However, temperature records are typically taken in parks and airports removed from the main heat-trapping areas of cities, and are not as strongly affected as one might expect. There are several reasons for this. One is that when tall buildings are present, they tend to block the view to the sky, meaning that not as much heat can escape upwards. In addition, the presence of moist vegetation keeps the atmosphere moister in park-like areas (which include the grassy fields near airports where temperature measurements are taken). This extra moisture helps cool the atmosphere on a local scale of tens of meters, due to latent heat effects (the energy required to convert liquid water to water vapor). Peterson (2003) found that "Contrary to generally accepted wisdom, no statistically significant impact of urbanization could be found in annual temperatures." The study used satellite-based night-light detection to identify urban areas. Recent research by Spronken-Smith and Oke (1998) concluded that there was a marked park cool island effect within the Urban Heat Island. They found that parks in typical cities in the U.S. have temperatures 1 - 2°C cooler than the surrounding city--and sometimes more than 5°C cooler. While the Urban Heat Island effect probably has contributed to some of the reduction in record low temperatures in the U.S. in the past decade, research by Parker (2004, 2006) and Peterson (2003) theorizes that Urban Heat Island effect is a factor ten or more less important than rising temperatures due to global warming.

Chris Burt wrote me yesterday about Las Vegas' all-time warmest month record set in July. He noted that none of the sites nearby Las Vegas' McCarran Airport (where the official obs are kept) came close to setting a warmest month in history record. McCarran Airport has set new warmest month in history records in 2003, 2005, and now 2010. These two facts make us suspect that in the case of Las Vegas, an urban heat island effect may be contributing to the spate of recent warmest month in history records there. The heat records for Atlantic City, Washington D.C., Baltimore, and Trenton do not appear to have as much of a UHI influence, since record highs were set over such a large area of the mid-Atlantic in July.

Is the Urban Heat Island effect partially responsible for global warming?
Global warming is affecting the entire Earth, including rural areas far from cities, and the 70% of the world covered by ocean. Thus, the Urban Heat Island effect--if not corrected for--can cause only a small impact on the global temperature figures. Since the Urban Heat Island is corrected for, the impact on the observed global warming signal should be negligible. For instance, NASA uses satellite-derived night light observations to classify stations as rural and urban and corrects the urban stations so that they match the trends from the rural stations before gridding the data. Other techniques (such as correcting for population growth) have also been used. Despite these corrections, and the fact that the Urban Heat Island effect impacts only a relatively small portion of the globe, global warming skeptics have persistently used the Urban Heat Island effect to attack the validity of global warming. There are no published peer-reviewed scientific studies that support these attacks.

References
Parker, D.E., 2004, "Large-Scale Warming is not Urban", Nature 432, 290, doi:10.1038/432290a, 2004.

Parker, D.E., 2006, "A Demonstration that Large-Scale Warming is not Urban", J. Climate 19, pp2882-2986, 2006.

Peterson, T.C., "Assessment of urban versus rural in situ surface temperatures in the contiguous United States: No difference found", Journal of Climate, 16, 2941-2959, 2003.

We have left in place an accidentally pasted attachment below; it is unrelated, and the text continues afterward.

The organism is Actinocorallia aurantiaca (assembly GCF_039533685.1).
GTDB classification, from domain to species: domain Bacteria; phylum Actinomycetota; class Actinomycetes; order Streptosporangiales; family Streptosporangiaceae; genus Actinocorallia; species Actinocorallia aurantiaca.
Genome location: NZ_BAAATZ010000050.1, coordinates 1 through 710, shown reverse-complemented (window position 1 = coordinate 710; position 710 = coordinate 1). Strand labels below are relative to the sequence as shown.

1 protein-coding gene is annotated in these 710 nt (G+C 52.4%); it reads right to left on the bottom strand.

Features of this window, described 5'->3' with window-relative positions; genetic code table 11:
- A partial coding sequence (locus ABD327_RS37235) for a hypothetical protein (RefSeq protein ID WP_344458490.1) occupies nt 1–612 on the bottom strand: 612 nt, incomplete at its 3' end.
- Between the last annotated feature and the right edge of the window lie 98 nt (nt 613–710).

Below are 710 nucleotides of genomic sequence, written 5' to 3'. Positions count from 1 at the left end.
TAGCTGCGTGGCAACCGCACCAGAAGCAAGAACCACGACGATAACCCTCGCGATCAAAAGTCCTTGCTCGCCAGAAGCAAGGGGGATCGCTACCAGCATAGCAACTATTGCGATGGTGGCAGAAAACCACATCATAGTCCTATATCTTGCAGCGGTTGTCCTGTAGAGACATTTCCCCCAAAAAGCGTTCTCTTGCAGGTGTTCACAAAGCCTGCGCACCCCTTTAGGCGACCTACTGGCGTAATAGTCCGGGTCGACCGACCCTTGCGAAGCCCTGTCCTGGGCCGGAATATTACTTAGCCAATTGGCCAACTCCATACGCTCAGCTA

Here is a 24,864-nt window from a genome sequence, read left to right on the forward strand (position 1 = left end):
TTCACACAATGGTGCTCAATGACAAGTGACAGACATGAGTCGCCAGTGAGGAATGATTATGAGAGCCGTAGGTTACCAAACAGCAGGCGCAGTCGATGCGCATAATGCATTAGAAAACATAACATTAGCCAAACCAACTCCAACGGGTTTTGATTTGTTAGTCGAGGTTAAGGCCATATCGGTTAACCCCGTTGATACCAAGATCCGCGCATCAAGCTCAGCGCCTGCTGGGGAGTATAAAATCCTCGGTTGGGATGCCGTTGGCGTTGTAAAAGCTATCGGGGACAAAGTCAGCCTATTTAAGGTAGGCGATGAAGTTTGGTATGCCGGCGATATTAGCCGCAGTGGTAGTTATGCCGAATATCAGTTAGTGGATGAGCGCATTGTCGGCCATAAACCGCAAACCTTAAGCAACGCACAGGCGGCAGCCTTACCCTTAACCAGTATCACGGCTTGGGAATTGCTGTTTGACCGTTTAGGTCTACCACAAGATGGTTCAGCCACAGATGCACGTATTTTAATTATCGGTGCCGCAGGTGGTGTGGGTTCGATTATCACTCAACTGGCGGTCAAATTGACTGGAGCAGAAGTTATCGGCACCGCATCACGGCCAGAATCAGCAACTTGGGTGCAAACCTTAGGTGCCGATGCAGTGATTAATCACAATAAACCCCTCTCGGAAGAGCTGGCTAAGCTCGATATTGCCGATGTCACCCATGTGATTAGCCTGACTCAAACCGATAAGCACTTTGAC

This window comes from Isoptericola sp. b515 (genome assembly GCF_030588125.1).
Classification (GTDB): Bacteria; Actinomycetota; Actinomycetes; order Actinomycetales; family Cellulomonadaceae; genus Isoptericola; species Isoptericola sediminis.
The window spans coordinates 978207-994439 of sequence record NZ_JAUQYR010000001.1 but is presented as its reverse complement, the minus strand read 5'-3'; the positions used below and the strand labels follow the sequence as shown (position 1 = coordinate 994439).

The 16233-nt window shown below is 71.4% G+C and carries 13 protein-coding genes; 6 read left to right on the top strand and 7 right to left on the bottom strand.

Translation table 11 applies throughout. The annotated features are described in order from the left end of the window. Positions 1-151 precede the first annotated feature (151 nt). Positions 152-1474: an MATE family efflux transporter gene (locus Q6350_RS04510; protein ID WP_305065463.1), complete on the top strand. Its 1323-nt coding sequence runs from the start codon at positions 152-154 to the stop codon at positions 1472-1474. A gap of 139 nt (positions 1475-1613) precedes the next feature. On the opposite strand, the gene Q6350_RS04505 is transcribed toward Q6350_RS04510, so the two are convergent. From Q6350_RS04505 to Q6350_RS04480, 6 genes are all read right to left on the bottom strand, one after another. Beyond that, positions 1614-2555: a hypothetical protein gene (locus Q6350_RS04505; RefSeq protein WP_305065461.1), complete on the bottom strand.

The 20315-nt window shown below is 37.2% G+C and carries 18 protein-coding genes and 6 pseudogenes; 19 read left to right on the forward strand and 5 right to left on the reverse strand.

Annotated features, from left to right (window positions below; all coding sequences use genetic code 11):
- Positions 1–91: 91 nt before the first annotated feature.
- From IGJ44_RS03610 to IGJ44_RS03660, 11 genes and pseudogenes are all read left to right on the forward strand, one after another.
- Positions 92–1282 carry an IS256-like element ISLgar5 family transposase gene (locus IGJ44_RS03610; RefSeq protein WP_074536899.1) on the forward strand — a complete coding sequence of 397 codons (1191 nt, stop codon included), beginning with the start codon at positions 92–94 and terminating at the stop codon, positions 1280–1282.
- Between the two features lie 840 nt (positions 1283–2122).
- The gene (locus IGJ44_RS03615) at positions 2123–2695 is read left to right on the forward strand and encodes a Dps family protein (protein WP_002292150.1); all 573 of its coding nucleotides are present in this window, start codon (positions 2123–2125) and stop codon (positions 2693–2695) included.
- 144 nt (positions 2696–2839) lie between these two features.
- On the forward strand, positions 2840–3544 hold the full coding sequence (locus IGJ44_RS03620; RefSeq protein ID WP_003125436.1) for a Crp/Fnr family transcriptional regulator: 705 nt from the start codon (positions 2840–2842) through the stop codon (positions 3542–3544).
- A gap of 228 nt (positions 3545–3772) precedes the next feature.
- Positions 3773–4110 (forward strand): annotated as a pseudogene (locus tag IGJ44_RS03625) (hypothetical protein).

Spronken-Smith, R. A., and T. R. Oke, 1998: "The thermal regime of urban parks in two cities with different summer climates. Int. J. Remote Sens., 19, 20852104.

The surface temperature record and the urban heat island, realclimate.org post, 2004.

Next update
I have a series of meetings today that will probably keep me from making another post, and keep me from doing my weekly Internet radio show, Hurricane Haven. I'll be back Wednesday morning, at the latest, with a new post.

Jeff Masters

Reader Comments

Comments will take a few seconds to appear.

Post Your Comments

Please sign in to post comments.

or Join

Not only will you be able to leave comments on this blog, but you'll also have the ability to upload and share your photos in our Wunder Photos section.

Display: 0, 50, 100, 200 Sort: Newest First - Order Posted

Viewing: 925 - 875

Page: 1 | 2 | 3 | 4 | 5 | 6 | 7 | 8 | 9 | 10 | 11 | 12 | 13 | 14 | 15 | 16 | 17 | 18 | 19 | 20 | 21 | 22 | 23 | 24 | 25 | 26 | 27 | 28 | 29 | 30 | 31 | 32 | 33 | 34 | 35 | 36 | 37 | 38 | 39 | 40 | 41 | 42 | 43 | 44 | 45 | 46 | 47 | 48 | 49 | 50 | 51 | 52 | 53 | 54 | 55 | 56 | 57 | 58 | 59 | 60 | 61 | 62 | 63 | 64 | 65Blog Index

912. KEEPEROFTHEGATE 6:16 PM GMT on August 03, 2010
Quoting CaribBoy:


Actually, this is Barbados in the Windards (southern islands)
918. wunderkidcayman 6:18 PM GMT on August 03, 2010
KEEPEROFTHEGATE that is Barbados in the south
not north

Action: Quote | Ignore User

KOTG
its north of south america
Action: Quote | Modify Comment
Member Since: July 15, 2006 Posts: 174 Comments: 54353
Quoting Sfloridacat5:


Hi, hollywood.

When there's a swell, I can usually be found surfing at Blind Pass/Turners Beach out on Captiva.
We call it shell beach.

Ive surfed around captiva a bunch of times tons of shells sand dollars and all kinds of stuff washes in around blind pass
Member Since: Posts: Comments:
Quoting ho77yw00d:


I would like to know this too


If all the levels are moving in unison with the storm, no it doesn't, hence Wilma strengthening moving @ 25mph.

In this case the lower winds are W and the upper winds are now WNW which is why your seeing the MLC up at 15N heading WNW and the LLC @ 14.2 heading W. A stronger storm can hold on to this mis-alignment but, there is a very good chance Colin will decouple.
Member Since: Posts: Comments:
Quoting KEEPEROFTHEGATE:
its north of south america


yes
Member Since: Posts: Comments:
Quoting ho77yw00d:


I would like to know this too